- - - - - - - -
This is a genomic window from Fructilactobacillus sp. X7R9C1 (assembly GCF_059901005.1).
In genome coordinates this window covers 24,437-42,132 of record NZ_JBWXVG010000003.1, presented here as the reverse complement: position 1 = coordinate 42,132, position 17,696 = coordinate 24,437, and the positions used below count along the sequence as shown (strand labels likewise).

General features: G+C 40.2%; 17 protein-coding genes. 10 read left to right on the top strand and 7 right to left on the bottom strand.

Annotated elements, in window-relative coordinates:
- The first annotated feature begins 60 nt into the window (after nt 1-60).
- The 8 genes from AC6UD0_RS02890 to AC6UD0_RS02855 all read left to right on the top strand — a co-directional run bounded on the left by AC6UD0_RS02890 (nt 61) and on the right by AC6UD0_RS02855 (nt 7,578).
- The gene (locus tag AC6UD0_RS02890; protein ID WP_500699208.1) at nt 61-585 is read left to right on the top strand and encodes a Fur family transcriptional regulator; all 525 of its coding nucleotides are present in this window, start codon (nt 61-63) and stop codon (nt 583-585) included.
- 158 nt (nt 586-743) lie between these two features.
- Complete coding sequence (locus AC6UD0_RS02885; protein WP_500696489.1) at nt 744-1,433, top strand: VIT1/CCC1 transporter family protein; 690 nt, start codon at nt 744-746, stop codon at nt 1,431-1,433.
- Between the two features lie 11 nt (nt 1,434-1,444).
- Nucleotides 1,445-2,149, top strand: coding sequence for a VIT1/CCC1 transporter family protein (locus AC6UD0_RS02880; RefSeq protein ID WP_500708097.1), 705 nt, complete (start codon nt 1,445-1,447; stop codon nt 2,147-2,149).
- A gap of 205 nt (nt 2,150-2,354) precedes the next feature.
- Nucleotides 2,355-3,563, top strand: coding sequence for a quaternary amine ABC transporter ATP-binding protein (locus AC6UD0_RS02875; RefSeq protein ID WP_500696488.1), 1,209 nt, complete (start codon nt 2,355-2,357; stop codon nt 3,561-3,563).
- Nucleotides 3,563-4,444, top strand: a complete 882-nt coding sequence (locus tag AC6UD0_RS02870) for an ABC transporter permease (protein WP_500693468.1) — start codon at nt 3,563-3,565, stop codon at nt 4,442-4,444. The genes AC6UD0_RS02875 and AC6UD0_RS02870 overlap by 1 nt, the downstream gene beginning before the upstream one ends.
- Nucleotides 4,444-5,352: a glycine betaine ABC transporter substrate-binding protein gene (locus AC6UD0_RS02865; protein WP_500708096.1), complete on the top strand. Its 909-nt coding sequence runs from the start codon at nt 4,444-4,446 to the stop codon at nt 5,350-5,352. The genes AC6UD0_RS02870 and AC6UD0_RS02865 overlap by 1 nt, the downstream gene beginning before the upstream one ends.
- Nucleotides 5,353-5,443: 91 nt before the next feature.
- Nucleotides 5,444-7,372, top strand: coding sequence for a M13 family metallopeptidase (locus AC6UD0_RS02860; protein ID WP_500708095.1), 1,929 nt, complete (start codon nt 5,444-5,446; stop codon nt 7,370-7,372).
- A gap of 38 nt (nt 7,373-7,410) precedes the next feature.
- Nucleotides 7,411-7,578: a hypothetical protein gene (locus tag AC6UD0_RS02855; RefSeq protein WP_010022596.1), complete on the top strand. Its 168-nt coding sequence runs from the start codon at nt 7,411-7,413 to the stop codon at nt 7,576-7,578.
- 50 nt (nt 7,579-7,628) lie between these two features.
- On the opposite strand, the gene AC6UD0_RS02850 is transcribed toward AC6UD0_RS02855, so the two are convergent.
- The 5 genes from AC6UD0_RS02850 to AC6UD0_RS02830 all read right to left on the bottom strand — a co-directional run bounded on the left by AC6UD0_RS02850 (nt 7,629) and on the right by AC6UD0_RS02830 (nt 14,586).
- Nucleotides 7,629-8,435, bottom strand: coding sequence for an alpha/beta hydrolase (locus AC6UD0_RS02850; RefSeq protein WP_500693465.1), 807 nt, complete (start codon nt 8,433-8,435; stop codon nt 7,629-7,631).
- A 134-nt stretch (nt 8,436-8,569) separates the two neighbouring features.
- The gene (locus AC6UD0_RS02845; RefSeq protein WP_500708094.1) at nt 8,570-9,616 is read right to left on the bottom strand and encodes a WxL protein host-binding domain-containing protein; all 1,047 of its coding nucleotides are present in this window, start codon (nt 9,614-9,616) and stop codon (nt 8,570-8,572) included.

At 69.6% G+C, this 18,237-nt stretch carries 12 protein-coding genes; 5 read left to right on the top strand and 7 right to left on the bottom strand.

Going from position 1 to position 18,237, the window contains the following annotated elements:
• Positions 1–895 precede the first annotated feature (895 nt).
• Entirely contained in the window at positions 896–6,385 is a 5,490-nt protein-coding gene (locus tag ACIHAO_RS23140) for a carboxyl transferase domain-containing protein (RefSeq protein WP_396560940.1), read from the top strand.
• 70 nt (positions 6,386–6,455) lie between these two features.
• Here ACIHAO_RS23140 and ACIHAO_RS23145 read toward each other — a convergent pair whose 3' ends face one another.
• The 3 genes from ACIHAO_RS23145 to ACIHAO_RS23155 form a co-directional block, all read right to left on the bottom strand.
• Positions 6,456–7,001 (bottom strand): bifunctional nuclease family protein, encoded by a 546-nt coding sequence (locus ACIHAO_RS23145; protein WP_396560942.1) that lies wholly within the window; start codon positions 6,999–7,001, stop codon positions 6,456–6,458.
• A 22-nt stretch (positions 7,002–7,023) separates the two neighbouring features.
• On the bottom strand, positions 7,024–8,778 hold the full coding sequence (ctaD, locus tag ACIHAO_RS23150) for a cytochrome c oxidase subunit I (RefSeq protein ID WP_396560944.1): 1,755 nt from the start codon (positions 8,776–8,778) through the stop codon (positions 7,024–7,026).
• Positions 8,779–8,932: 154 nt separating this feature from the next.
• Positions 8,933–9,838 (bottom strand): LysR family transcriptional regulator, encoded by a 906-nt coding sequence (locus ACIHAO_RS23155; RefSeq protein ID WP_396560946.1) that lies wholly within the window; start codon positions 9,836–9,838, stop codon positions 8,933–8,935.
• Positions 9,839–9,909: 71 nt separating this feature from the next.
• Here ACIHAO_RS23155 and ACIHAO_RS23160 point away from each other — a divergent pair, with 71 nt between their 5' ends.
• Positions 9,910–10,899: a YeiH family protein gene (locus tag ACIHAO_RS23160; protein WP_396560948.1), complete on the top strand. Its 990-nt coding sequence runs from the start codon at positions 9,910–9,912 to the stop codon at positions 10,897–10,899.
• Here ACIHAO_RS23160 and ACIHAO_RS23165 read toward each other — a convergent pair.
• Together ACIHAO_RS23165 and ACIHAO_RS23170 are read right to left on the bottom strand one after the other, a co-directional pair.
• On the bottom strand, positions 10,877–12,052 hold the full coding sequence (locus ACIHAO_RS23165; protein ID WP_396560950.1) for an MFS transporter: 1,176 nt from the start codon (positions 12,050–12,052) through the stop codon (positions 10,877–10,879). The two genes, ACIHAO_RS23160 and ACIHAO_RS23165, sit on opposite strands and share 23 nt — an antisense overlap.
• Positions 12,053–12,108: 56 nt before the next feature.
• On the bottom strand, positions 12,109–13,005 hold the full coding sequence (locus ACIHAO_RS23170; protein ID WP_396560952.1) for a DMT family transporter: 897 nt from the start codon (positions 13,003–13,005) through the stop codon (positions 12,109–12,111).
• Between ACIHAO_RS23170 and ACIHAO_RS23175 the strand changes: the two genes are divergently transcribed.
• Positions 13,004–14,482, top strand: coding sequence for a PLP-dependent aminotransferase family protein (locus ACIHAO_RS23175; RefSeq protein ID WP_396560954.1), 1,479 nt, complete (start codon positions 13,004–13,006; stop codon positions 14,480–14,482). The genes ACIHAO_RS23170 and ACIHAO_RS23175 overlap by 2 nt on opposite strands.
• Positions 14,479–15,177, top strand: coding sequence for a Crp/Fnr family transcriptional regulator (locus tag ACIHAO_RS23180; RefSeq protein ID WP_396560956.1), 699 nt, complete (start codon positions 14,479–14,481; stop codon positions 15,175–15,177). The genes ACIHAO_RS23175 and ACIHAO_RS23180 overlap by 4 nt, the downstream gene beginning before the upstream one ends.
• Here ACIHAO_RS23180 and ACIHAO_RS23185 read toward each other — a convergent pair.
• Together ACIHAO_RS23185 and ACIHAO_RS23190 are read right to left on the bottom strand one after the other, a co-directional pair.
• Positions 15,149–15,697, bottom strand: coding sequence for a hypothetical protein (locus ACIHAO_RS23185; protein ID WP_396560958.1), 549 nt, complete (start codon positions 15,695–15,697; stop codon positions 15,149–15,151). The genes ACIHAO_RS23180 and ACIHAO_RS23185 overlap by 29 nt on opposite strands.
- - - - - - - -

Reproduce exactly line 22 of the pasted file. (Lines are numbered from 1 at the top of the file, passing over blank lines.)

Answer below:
- The 5 genes from AC6UD0_RS02850 to AC6UD0_RS02830 all read right to left on the bottom strand — a co-directional run bounded on the left by AC6UD0_RS02850 (nt 7,629) and on the right by AC6UD0_RS02830 (nt 14,586).